self._structure = nest.map_structure(
  File "/Users/simonschaefer/anaconda3/envs/bf/lib/python3.10/site-packages/tensorflow/python/data/util/", line 122, in map_structure
    return nest_util.map_structure(
  File "/Users/simonschaefer/anaconda3/envs/bf/lib/python3.10/site-packages/tensorflow/python/util/", line 1068, in map_structure
    return _tf_data_map_structure(func, *structure, **kwargs)
  File "/Users/simonschaefer/anaconda3/envs/bf/lib/python3.10/site-packages/tensorflow/python/util/", line 1135, in _tf_data_map_structure
    return _tf_data_pack_sequence_as(structure[0], [func(*x) for x in entries])
  File "/Users/simonschaefer/anaconda3/envs/bf/lib/python3.10/site-packages/tensorflow/python/util/", line 1135, in <listcomp>
    return _tf_data_pack_sequence_as(structure[0], [func(*x) for x in entries])
  File "/Users/simonschaefer/anaconda3/envs/bf/lib/python3.10/site-packages/tensorflow/python/data/ops/", line 39, in <lambda>
    lambda component_spec: component_spec._unbatch(), batched_spec)  # pylint: disable=protected-access
  File "/Users/simonschaefer/anaconda3/envs/bf/lib/python3.10/site-packages/tensorflow/python/framework/", line 1199, in _unbatch
    raise ValueError("Unbatching a tensor is only supported for rank >= 1")
ValueError: Unbatching a tensor is only supported for rank >= 1

Our simulation_data has a similar shape as the one in this bayesflow-script, capturing the numbers of observations in the non batchable context and an np.array of congruency conditions in the batchable context. I tested the functions mentioned in the traceback and figured out that this function:

cannot handle our non batchable context (<class 'int’>) because it expects a shape corresponding to the other elements of slices. The problem seems to be caused by the non batchable context, since changing the non batchable context from an integer to an array with the shape (number of simulations, 1) works fine. If I do so, I have to change also the configurator, so the ‘direct conditions’ output of the configurator matches the shape of the non batchable context. Unfortunately, this leads to different ranks in the tensors and an error message when executing the bf.trainers.Trainer():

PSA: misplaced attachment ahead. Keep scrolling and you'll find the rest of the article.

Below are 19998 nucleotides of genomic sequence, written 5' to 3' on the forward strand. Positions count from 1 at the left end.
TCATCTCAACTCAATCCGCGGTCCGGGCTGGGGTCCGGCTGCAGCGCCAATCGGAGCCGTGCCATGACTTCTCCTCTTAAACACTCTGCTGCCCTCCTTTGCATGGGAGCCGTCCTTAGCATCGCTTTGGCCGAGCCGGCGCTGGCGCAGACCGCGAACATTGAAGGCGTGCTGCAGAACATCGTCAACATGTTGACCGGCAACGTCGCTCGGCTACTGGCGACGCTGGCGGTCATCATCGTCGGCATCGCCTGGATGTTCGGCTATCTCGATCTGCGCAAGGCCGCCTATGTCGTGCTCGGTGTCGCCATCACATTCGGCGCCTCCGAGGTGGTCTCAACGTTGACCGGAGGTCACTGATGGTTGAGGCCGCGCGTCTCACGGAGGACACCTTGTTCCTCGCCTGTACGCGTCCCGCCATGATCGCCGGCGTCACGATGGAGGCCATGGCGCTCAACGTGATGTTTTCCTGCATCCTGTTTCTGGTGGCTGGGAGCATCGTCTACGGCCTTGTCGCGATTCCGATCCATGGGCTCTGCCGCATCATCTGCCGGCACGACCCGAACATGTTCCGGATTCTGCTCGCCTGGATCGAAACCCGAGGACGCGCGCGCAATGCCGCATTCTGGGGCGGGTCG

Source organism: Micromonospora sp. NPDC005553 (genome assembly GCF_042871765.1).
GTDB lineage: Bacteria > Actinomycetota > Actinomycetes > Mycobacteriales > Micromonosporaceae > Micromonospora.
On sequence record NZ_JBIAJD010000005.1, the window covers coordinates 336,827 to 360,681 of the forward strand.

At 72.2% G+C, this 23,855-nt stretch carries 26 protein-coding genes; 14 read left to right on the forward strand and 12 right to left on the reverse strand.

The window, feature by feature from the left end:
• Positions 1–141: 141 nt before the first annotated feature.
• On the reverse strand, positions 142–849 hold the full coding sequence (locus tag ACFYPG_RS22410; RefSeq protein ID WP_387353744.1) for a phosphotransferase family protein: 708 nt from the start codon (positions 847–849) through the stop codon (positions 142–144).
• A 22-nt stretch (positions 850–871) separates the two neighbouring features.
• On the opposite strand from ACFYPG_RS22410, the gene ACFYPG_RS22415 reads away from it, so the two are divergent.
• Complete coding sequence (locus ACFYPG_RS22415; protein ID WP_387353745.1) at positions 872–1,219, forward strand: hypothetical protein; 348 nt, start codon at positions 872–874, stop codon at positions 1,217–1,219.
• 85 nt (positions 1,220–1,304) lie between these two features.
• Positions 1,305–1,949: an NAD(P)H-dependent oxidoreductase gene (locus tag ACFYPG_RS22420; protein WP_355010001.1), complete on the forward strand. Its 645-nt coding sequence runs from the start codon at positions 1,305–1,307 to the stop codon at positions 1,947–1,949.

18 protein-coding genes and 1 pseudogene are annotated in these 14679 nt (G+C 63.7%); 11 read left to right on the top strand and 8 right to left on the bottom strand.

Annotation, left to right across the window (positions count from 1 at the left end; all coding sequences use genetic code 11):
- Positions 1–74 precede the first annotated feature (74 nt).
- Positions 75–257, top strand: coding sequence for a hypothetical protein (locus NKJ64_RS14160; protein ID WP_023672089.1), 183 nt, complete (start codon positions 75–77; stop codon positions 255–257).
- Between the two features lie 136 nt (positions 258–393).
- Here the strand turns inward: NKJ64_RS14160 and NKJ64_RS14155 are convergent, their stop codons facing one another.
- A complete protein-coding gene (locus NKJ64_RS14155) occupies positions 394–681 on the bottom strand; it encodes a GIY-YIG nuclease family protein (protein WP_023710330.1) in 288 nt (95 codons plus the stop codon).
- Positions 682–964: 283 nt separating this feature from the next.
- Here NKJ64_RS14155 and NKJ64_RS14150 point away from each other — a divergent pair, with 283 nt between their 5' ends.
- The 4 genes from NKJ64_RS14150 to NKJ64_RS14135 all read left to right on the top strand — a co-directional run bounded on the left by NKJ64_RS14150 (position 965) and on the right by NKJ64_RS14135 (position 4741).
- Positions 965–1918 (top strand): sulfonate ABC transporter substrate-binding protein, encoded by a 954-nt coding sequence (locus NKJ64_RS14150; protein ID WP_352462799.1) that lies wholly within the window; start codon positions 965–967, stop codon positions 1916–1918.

Traceback (most recent call last):
  File "/Users/simonschaefer/anaconda3/envs/bf/lib/python3.11/site-packages/bayesflow/", line 1314, in _check_consistency
    _ = self.amortizer.compute_loss(self.configurator(self.generative_model(_n_sim)))
  File "/Users/simonschaefer/anaconda3/envs/bf/lib/python3.11/site-packages/bayesflow/", line 209, in compute_loss
    net_out, sum_out = self(input_dict, return_summary=True, **kwargs)
  File "/Users/simonschaefer/anaconda3/envs/bf/lib/python3.11/site-packages/keras/src/utils/", line 70, in error_handler
    raise e.with_traceback(filtered_tb) from None
  File "/Users/simonschaefer/anaconda3/envs/bf/lib/python3.11/site-packages/bayesflow/", line 174, in call
    summary_out, full_cond = self._compute_summary_condition(
  File "/Users/simonschaefer/anaconda3/envs/bf/lib/python3.11/site-packages/bayesflow/", line 410, in _compute_summary_condition
    full_cond = tf.concat([sum_condition, direct_conditions], axis=-1)
tensorflow.python.framework.errors_impl.InvalidArgumentError: Exception encountered when calling layer 'dmc_amortizer_model21beta2wide_test_transf_offline' (type AmortizedPosterior).
{{function_node __wrapped__ConcatV2_N_2_device_/job:localhost/replica:0/task:0/device:CPU:0}} ConcatOp : Dimension 0 in both shapes must be equal: shape[0] = [2,32] vs. shape[1] = [699,1] [Op:ConcatV2] name: concat